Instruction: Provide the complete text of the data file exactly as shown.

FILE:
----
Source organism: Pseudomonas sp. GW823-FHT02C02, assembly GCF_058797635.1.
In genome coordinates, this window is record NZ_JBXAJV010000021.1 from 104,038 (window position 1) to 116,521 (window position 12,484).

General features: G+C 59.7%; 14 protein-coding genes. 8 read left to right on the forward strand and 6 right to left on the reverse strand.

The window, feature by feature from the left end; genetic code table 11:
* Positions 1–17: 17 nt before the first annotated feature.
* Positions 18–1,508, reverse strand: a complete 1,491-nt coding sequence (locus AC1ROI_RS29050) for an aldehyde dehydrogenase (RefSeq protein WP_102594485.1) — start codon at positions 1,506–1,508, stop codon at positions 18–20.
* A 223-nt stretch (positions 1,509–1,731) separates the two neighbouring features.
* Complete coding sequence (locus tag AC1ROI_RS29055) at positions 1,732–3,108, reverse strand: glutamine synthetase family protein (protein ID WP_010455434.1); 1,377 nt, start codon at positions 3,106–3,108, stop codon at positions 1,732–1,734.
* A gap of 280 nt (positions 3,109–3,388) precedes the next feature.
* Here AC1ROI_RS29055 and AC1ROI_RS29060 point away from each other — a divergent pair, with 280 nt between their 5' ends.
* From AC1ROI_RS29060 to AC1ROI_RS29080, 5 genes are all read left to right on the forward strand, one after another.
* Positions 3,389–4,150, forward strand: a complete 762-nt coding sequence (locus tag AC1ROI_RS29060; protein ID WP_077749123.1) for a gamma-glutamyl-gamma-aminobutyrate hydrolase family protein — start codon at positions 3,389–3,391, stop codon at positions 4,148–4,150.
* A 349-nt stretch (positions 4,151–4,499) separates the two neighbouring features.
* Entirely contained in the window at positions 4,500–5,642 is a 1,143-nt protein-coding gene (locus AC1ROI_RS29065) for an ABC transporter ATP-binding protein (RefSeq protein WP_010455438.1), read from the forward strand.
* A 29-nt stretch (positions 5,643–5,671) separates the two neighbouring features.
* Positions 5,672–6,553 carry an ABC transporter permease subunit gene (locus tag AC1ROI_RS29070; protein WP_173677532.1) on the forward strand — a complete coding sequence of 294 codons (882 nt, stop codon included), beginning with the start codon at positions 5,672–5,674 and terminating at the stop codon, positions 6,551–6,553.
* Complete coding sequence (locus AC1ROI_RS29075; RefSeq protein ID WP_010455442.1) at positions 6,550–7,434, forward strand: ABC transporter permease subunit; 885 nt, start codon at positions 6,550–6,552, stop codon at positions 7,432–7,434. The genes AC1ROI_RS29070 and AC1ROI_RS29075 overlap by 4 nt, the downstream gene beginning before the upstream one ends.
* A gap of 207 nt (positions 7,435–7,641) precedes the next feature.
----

Source organism: Pseudomonas sp. GW823-FHT02C02, assembly GCF_058797635.1.
In genome coordinates, this window is record NZ_JBXAJV010000021.1 from 104,038 (window position 1) to 116,521 (window position 12,484).

General features: G+C 59.7%; 14 protein-coding genes. 8 read left to right on the forward strand and 6 right to left on the reverse strand.

The window, feature by feature from the left end; genetic code table 11:
* Positions 1–17: 17 nt before the first annotated feature.
* Positions 18–1,508, reverse strand: a complete 1,491-nt coding sequence (locus AC1ROI_RS29050) for an aldehyde dehydrogenase (RefSeq protein WP_102594485.1) — start codon at positions 1,506–1,508, stop codon at positions 18–20.
* A 223-nt stretch (positions 1,509–1,731) separates the two neighbouring features.
* Complete coding sequence (locus tag AC1ROI_RS29055) at positions 1,732–3,108, reverse strand: glutamine synthetase family protein (protein ID WP_010455434.1); 1,377 nt, start codon at positions 3,106–3,108, stop codon at positions 1,732–1,734.
* A gap of 280 nt (positions 3,109–3,388) precedes the next feature.
* Here AC1ROI_RS29055 and AC1ROI_RS29060 point away from each other — a divergent pair, with 280 nt between their 5' ends.
* From AC1ROI_RS29060 to AC1ROI_RS29080, 5 genes are all read left to right on the forward strand, one after another.
* Positions 3,389–4,150, forward strand: a complete 762-nt coding sequence (locus tag AC1ROI_RS29060; protein ID WP_077749123.1) for a gamma-glutamyl-gamma-aminobutyrate hydrolase family protein — start codon at positions 3,389–3,391, stop codon at positions 4,148–4,150.
* A 349-nt stretch (positions 4,151–4,499) separates the two neighbouring features.
* Entirely contained in the window at positions 4,500–5,642 is a 1,143-nt protein-coding gene (locus AC1ROI_RS29065) for an ABC transporter ATP-binding protein (RefSeq protein WP_010455438.1), read from the forward strand.
* A 29-nt stretch (positions 5,643–5,671) separates the two neighbouring features.
* Positions 5,672–6,553 carry an ABC transporter permease subunit gene (locus tag AC1ROI_RS29070; protein WP_173677532.1) on the forward strand — a complete coding sequence of 294 codons (882 nt, stop codon included), beginning with the start codon at positions 5,672–5,674 and terminating at the stop codon, positions 6,551–6,553.
* Complete coding sequence (locus AC1ROI_RS29075; RefSeq protein ID WP_010455442.1) at positions 6,550–7,434, forward strand: ABC transporter permease subunit; 885 nt, start codon at positions 6,550–6,552, stop codon at positions 7,432–7,434. The genes AC1ROI_RS29070 and AC1ROI_RS29075 overlap by 4 nt, the downstream gene beginning before the upstream one ends.
* A gap of 207 nt (positions 7,435–7,641) precedes the next feature.